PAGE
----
Having Blips in Your Health Is Normal

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On the whole, I live a very full life. I travel often, work two jobs (one of which is for myself, doing my thyroid advocacy work), am surrounded by many friends and have a very active social life. But I also have chronic health conditions.

This means that at times, my health can give me tougher than usual days and really test my patience.

And it’s OK to have less than perfect health days. In fact, it’s completely human. No regular, non-chronically ill person is healthy 100% of the time. They still catch illnesses.

But what worries me is that people confuse the way in which I honestly share all my ups and downs with the thyroid community, with being unwell and not living a full life. And this can be frustrating because I want people to see me and The Invisible Hypothyroidism by extension, as a reliable and knowledgeable source of information on living with Hypothyroidism and it’s related conditions.

By meshing the knowledge I have learnt through my own thyroid journey back to good health, with my own, personal experiences, I try to create something authentic and genuine, a place that people know they are understood and made to realise that they are not alone in what they experience.

Other thyroid patient advocates may not share their personal experiences like I do – the ups and downs with always trying to keep your endocrine health on track and managing the balance between all the functions, hormones and issues that can arise – but I do. And I like to think that’s what makes The Invisible Hypothyroidism unique.

By no means read one of my blogs and take from it that I am extremely unwell with Hypothyroidism, or even the opposite (assuming I am 100% healthy forevermore). Making such assumptions isn’t realistic and no thyroid patient, advocate or not, is going to be 100% healthy for the rest of their lives.

But what I hope sets me apart is that I don’t pussy foot around this or try to hide the fact that, like you all, I have good and bad days too. And as a patient advocate I’m not only responsible for equipping you with the tools and knowledge to get back to good thyroid health, but I’m also responsible for giving an honest and authentic experience of living with this lifelong condition. And that includes admitting when there’s a blip in my health.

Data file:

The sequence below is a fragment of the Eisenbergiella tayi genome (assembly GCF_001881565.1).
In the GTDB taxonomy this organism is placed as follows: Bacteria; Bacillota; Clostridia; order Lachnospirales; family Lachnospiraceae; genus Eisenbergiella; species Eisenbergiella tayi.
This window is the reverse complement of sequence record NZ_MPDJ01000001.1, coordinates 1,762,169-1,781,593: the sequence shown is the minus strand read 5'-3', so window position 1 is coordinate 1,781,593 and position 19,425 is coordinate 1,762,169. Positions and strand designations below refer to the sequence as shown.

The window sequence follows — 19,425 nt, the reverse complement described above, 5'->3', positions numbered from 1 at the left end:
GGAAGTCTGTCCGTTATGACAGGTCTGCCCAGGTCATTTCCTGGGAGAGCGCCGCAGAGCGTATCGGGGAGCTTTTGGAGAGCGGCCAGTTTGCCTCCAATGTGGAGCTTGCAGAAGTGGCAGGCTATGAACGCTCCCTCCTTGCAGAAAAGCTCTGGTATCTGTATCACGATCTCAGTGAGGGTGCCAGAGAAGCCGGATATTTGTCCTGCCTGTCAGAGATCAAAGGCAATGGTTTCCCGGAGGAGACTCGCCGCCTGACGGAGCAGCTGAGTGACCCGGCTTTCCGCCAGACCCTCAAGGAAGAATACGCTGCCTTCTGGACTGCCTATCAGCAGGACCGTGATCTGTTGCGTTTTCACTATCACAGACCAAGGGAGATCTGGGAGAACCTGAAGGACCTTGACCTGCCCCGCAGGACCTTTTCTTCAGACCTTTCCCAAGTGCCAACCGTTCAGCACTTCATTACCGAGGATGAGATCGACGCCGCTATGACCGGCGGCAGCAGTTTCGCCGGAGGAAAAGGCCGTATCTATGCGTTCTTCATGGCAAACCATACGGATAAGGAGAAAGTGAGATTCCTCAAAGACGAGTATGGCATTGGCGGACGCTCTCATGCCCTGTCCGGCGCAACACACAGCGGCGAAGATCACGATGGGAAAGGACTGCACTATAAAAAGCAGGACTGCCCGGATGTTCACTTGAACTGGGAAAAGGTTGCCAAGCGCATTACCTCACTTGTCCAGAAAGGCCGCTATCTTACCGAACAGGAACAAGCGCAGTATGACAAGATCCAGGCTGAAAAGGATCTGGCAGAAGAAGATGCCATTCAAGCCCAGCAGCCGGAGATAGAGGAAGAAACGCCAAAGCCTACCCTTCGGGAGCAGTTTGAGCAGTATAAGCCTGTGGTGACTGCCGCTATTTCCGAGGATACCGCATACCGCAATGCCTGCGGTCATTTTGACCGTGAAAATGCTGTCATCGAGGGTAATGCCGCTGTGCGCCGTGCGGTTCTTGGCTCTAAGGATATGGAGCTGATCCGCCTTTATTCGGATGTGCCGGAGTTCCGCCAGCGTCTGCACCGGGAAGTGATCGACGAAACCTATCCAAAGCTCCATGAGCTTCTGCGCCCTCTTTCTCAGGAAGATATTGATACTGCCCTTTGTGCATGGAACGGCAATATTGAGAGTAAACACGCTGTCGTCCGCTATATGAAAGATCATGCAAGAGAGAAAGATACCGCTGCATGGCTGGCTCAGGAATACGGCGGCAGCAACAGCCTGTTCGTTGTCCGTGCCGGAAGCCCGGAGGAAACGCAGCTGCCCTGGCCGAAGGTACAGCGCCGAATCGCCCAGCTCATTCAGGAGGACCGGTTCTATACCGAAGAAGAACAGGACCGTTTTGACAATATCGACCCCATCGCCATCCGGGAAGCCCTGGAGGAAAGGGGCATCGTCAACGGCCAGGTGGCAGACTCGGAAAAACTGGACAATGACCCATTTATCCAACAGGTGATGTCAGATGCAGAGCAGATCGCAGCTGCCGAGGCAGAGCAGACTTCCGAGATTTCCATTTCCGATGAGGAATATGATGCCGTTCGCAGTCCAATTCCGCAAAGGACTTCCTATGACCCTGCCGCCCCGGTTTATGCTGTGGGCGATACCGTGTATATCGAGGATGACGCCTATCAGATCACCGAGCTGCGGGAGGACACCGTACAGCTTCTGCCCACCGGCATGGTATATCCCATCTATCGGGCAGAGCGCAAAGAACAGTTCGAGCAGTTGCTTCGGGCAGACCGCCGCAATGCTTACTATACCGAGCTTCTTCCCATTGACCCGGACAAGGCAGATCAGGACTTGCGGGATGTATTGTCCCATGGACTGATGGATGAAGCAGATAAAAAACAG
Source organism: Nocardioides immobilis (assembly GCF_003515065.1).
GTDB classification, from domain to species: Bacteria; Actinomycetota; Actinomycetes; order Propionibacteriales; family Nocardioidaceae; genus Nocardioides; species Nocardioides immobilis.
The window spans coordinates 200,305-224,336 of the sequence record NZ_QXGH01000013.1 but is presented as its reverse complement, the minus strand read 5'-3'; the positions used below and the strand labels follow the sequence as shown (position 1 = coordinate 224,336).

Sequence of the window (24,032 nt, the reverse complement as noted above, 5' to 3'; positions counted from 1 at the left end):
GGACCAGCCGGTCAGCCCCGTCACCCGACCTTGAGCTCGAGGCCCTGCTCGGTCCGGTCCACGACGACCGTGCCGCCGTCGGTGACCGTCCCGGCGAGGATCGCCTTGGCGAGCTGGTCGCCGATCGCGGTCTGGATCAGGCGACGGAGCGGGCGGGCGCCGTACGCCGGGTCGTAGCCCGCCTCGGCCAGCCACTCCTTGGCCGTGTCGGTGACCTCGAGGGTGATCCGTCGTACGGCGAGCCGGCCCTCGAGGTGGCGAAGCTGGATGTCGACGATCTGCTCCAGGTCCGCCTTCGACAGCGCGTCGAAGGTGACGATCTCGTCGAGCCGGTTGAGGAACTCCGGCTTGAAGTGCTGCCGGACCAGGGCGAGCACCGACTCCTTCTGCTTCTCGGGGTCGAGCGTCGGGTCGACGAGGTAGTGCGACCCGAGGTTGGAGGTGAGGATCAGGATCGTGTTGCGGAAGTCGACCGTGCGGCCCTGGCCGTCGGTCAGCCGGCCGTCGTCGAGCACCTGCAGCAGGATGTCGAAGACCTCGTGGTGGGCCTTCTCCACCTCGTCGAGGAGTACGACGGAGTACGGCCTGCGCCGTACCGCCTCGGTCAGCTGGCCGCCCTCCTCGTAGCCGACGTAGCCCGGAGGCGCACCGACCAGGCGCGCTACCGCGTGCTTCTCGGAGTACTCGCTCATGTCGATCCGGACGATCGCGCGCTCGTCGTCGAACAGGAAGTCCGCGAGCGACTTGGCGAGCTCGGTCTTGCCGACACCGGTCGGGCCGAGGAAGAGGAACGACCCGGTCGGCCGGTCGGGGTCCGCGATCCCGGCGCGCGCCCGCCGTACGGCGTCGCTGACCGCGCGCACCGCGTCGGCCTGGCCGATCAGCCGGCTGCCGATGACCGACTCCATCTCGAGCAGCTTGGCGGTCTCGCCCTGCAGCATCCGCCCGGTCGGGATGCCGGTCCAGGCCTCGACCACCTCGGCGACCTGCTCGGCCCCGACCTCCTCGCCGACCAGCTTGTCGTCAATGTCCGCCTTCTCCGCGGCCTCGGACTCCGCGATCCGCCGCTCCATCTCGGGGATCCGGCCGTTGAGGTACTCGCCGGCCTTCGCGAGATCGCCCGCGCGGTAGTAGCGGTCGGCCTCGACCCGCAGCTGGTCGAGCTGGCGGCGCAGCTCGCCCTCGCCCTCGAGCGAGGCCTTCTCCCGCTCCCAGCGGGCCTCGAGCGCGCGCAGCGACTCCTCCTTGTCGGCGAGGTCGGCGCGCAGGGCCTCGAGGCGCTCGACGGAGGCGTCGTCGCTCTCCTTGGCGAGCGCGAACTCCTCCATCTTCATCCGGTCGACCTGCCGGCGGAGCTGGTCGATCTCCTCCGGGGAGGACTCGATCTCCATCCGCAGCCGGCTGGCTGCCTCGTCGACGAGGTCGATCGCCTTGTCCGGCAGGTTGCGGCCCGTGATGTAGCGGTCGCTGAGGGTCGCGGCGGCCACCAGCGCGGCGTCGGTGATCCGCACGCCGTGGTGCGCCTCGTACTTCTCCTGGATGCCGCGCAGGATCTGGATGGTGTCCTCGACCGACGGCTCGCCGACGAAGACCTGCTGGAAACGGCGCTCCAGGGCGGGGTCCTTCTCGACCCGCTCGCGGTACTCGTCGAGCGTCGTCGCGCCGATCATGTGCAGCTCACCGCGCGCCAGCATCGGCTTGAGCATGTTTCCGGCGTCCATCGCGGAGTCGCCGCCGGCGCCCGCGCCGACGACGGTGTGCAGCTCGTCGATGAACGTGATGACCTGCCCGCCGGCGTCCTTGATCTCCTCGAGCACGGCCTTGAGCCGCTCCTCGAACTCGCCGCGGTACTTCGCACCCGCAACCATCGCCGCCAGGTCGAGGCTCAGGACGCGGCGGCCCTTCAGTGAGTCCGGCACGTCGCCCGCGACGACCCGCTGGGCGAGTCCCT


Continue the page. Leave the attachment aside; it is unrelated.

Since day one of The Invisible Hypothyroidism I have meshed together being a knowledgable advocate and someone still going through the journey. Because it is ongoing. It’s always ongoing!

Instagram in particular is a place where people don’t tend to like any negativity. Filled with profiles on self-improvement, weight loss, spiritual journeys and the like, I am aware that when I post about any kind of struggle or symptom linked to living with my chronic illness and mainly Hypothyroidism, people insist on trying to give me all the answers because they assume I am still extremely unwell from one post depicting a blip.

But it’s a symptom of being so transparent, real, open and honest about my struggles. I just don’t want people to confuse me being honest to reassure others of their struggles, with not being knowledgeable or advocating for my own health. After all, that is The Invisible Hypothyroidism’s mission and slogan! Having blips, highs and lows and struggles with hypothyroidism is totally OK and we need to aware that it is in fact also very normal.

Please remember that if you’re a thyroid patient living with poor mental health or lingering physical symptoms, that you don’t have to live this way. To address why you may still be feeling unwell (often despite being on thyroid medication too), please see this article and go through each suggestion, putting your thyroid jigsaw back together.

You can click on the hyperlinks in the above post to learn more and see references to information given.

If you found this article beneficial, please take a moment to share it so we can help others get better with hypothyroidism and Hashimoto's, whilst also raising awareness. "Be Your Own Thyroid Advocate."

Written by Rachel, The Invisible Hypothyroidism

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Rachel Hill, Thyroid Patient Advocate, blogger and author, has Six 2018 WEGO Health Award Nominations. She is a highly ranked writer appearing in the Top Hypothyroidism Websites and Top Thyroid Websites and has worked with The National Academy of Hypothyroidism, The BBC, The Mighty, Yahoo, MSN and ThyroidChange, to name just a few. She is well-recognised as a useful contributor to the thyroid community and also contributed the foreword to Emily Kyle’s The 30-Minute Thyroid Cookbook.

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